Secondly, the risk diversification levels are different. Direct bonds are only single bonds; while bond funds and bond ETFs hold a basket of bonds, with the number ranging from tens to hundreds of bonds, so they tend to achieve better risk diversification. Of course, investors could design a bond portfolio to achieve diversification in theory, but the investment amount of this approach will be much larger. As mentioned above, a straight bond would require a minimum investment amount of around HKD 1 million, a bond portfolio of 100 bonds would require around HKD 100 million, whereas bond funds or bond ETFs would only need a minimum of a few thousand HKD.


The third point of focus is maturity. Most direct bonds have a clearly defined maturity, as long as there is no default or other special circumstances, investors can expect to receive the principal on the bond maturity date. On the contrary, bond fund investors could not predict the amount received at the time of redemption. As there is no maturity date, the bond fund will continue to reinvest the principal of its matured bonds. The net asset value of the fund changes daily, although investors can gain from the dividend pay-outs, there is no guarantee of a price gain at the time of redemption. Bond ETFs are essentially the same as a bond fund and it is exposed to the same risks as a bond fund.


The last point of focus the difference in liquidity. In terms of transaction speed, bond ETF is the fastest, a transaction can be done in mere seconds. In addition, trading on the Hong Kong Stock Exchange system, although it takes two trading days (commonly known as T+2) for cash settlement, investors could buy other securities listed on the Hong Kong Stock Exchange immediately, using the funds from selling the bond ETF. This is also known as receivable funds, which can be used for trading before the actual settlement date. In addition, issuers are usually required to bid based on the value of the investment vehicle, so the liquidity risk is relatively low with a tighter bid-ask spread.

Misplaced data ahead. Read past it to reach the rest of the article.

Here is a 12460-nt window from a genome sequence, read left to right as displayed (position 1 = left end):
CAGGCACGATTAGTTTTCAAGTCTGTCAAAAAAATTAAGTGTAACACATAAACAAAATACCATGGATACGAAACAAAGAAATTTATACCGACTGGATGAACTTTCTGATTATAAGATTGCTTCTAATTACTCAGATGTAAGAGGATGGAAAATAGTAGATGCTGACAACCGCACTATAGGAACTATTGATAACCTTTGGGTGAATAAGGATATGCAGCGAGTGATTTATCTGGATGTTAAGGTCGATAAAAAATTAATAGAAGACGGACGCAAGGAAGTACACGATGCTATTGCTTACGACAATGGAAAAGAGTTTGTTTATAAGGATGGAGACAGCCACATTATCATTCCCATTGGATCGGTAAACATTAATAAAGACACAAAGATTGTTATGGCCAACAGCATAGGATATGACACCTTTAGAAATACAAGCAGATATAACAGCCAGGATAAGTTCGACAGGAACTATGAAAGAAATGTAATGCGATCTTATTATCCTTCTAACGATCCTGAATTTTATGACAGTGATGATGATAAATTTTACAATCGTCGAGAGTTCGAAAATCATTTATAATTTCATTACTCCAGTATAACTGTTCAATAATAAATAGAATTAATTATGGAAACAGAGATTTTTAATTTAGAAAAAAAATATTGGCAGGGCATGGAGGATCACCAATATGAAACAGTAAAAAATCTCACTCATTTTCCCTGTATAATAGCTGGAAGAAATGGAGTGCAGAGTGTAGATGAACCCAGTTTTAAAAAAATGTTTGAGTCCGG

In contrast, although direct bonds can also be traded in the secondary market, the selling amount is not usable before the settlement date, unlike receivable funds which can be used for trading on the Hong Kong Stock Exchange. Banks or other financial institutions usually need at least one working day to settle the sold amount. More commonly, bonds are traded on the OTC market, where they might be thinly traded, having sparse bids in the market, which gives rise to a greater liquidity risk. Even if there are open bids, the bid-ask spread might be rather large.

Bond funds are fundamentally different in liquidity terms, as transactions are not conducted in the secondary market, but only via subscriptions and redemptions between investors and the fund companies. Barring any special circumstances, the subscription and redemption of open-end bond funds should 100% be done, so the liquidity is quite adequate. But one should also note that you would not know the actual unit price for subscription and redemption, which is only known after the transaction, and the whole redemption process often takes two working days.

After comparing the three instruments, you may have a deeper understanding of investing in the bond market. Next up, we would further look into bond or instrument selection, and determine which bonds would best benefit from a given situation.

bond chart